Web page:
R. Feynman and F. Vernon, “The theory of a general quantum system interacting with a linear dissipative system,” Annals of Physics 24, 118 – 173 (1963).
 D. E. Makarov and N. Makri, “Path integrals for dissipative systems by tensor multiplication. condensed phase quantum dynamics for arbitrarily long time,” Chemical Physics Letters 221, 482 – 491 (1994).
 V. Gorini, A. Frigerio, M. Verri, A. Kossakowski, and E. C. G. Sudarshan, “Properties of quantum Markovian master equations,” Reports on Mathematical Physics 13, 149-173 (1978).
 A. Redfield, “The theory of relaxation processes,” in Advances in Magnetic Resonance, Advances in Magnetic and Optical Resonance, Vol. 1, edited by J. S. Waugh (Academic Press, 1965) pp. 1 – 32.
 A. J. van Wonderen and K. Lendi, “Virtues and limitations of markovian master equations with a time-dependent generator,” J. Stat. Phys. 100, 633-658 (2000).
 D. A. Lidar, Z. Bihary, and K. Whaley, “From completely positive maps to the quantum Markovian semigroup master equation,” Chem. Phys. 268, 35 (2001).
 S. Daffer, K. Wodkiewicz, J.D. Cresser, J.K. McIver, “Depolarizing channel as a completely positive map with memory,” Phys. Rev. A 70, 010304(R) (2004).
 J. Piilo, S. Maniscalco, K. Härkönen, and K.-A. Suominen, “Non-markovian quantum jumps,” Physical Review Letters 100, 180402- (2008).
 H.-P. Breuer and B. Vacchini, “Quantum semi-markov processes,” Physical Review Letters 101, 140402- (2008).
 R. S. Whitney, “Staying positive: going beyond lindblad with perturbative master equations,” Journal of Physics A: Mathematical and Theoretical 41, 175304 (2008).
 L.-A. Wu, G. Kurizki, and P. Brumer, “Master equation and control of an open quantum system with leakage,” Physical Review Letters 102, 080405- (2009).
 D. Chruściński and A. Kossakowski, “Non-markovian quantum dynamics: Local versus nonlocal,” Phys. Rev. Lett. 104, 070406 (2010).
 T. Albash, S. Boixo, D. A. Lidar, and P. Zanardi, “Quantum adiabatic Markovian master equations,” New J. of Phys. 14, 123016 (2012).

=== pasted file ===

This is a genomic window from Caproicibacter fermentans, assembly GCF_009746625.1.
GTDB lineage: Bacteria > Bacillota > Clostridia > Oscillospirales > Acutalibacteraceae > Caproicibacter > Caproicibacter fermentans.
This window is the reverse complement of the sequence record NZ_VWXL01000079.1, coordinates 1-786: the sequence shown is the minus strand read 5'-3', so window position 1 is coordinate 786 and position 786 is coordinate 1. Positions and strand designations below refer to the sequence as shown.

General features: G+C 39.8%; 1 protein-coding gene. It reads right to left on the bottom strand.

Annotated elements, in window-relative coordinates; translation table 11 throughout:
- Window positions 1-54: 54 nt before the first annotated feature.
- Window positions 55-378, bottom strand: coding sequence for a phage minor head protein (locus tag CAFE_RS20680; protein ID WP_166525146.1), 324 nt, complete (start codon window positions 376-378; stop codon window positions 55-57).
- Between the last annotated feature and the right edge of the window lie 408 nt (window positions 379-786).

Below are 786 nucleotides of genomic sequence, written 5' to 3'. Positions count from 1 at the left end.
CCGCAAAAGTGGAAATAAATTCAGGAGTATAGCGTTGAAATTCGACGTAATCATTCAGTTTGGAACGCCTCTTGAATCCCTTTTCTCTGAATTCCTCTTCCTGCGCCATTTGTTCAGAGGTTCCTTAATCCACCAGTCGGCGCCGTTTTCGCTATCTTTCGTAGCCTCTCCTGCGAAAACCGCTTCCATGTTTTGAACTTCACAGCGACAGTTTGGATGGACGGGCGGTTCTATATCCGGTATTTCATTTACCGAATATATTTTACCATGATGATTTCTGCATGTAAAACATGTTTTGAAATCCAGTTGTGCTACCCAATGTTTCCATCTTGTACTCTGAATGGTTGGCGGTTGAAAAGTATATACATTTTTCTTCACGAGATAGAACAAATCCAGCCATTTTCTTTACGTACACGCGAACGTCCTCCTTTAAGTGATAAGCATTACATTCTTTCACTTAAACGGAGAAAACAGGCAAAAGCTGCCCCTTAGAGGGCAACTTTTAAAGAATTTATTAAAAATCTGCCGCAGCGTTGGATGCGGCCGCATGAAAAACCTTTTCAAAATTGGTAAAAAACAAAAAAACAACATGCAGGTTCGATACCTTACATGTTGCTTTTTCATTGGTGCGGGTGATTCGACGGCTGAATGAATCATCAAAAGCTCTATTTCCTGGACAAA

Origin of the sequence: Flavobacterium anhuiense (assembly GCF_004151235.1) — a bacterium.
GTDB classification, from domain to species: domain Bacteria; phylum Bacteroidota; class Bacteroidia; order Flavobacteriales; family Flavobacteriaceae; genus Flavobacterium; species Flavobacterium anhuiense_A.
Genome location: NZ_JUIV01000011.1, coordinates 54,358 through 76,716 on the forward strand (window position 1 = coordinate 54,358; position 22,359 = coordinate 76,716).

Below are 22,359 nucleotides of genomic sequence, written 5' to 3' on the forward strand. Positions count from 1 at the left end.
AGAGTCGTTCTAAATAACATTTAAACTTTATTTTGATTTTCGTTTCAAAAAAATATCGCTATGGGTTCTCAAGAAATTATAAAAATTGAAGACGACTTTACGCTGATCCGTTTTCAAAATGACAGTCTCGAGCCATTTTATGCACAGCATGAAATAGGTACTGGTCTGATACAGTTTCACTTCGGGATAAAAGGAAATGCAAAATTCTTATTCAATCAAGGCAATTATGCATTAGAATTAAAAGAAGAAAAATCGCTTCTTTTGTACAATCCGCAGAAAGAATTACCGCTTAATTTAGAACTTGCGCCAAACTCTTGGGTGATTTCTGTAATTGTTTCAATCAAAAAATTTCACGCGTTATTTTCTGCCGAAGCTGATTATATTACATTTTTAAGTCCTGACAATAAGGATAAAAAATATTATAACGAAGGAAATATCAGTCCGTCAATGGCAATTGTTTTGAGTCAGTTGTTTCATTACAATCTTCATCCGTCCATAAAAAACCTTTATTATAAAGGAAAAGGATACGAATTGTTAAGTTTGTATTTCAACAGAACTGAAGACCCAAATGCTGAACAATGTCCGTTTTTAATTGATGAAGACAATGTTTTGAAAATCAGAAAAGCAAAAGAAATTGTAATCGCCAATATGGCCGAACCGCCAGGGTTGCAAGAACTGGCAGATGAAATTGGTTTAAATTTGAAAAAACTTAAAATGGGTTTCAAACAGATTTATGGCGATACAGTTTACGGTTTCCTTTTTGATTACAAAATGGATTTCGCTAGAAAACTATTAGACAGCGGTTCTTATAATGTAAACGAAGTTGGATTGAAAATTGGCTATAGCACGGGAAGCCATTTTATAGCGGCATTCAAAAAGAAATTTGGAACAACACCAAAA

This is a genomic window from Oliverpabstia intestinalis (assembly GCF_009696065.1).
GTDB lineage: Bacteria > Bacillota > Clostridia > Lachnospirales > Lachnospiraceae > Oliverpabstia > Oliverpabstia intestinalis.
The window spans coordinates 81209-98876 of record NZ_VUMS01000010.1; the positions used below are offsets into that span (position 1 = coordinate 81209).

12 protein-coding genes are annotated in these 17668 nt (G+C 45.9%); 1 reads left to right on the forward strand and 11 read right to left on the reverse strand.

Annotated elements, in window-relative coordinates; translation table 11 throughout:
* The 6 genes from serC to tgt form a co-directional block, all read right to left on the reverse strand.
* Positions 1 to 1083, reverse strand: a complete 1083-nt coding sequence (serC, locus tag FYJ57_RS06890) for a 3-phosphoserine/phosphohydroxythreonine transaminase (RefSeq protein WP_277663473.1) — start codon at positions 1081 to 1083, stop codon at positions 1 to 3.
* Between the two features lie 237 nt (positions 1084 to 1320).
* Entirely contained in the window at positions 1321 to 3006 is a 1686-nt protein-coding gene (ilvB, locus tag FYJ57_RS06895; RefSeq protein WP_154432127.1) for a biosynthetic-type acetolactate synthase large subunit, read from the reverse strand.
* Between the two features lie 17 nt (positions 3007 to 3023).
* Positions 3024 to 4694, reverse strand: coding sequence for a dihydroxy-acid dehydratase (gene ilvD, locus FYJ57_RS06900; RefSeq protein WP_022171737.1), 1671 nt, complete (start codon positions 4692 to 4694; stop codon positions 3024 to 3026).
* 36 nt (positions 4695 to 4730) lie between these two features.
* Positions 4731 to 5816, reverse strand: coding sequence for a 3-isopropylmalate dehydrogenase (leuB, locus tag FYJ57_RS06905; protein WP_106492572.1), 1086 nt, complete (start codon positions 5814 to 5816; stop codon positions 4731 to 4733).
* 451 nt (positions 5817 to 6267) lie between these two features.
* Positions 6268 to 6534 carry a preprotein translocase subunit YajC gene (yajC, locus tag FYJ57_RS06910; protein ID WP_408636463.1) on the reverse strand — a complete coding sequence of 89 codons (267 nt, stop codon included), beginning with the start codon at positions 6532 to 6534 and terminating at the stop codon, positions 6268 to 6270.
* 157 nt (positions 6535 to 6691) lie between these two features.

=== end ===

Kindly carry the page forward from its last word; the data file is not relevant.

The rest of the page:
L. C. Venuti and D. A. Lidar, “Error reduction in quantum annealing using boundary cancellation: Only the end matters,” Phys. Rev. A 98, 022315 (2018).
 G. McCauley, B. Cruikshank, D. I. Bondar, and K. Jacobs, “Completely positive, accurate master equation for weakly-damped quantum systems across all regimes,” arXiv:1906.08279 (2019).
 F. Benatti, R. Floreanini, and U. Marzolino, “Environment-induced entanglement in a refined weak-coupling limit,” EPL (Europhysics Letters) 88, 20011 (2009).
 C. Majenz, T. Albash, H.-P. Breuer, and D. A. Lidar, “Coarse graining can beat the rotating-wave approximation in quantum markovian master equations,” Phys. Rev. A 88, 012103- (2013).
 T. S. Cubitt, A. Lucia, S. Michalakis, and D. Perez-Garcia, “Stability of local quantum dissipative systems,” Communications in Mathematical Physics 337, 1275-1315 (2015).
 R. Alicki, D. A. Lidar, and P. Zanardi, “Internal consistency of fault-tolerant quantum error correction in light of rigorous derivations of the quantum markovian limit,” Phys. Rev. A 73, 052311 (2006).
 M. Žnidarič, “Dephasing-induced diffusive transport in the anisotropic heisenberg model,” New Journal of Physics 12, 043001 (2010).
 R. Bhatia, Matrix Analysis, Graduate Texts in Mathematics No. 169 (Springer-Verlag, New York, 1997).
 F. Verstraete, J. J. Garcia-Ripoll, and J. I. Cirac, “Matrix product density operators: Simulation of finite-temperature and dissipative systems,” Phys. Rev. Lett. 93, 207204 (2004).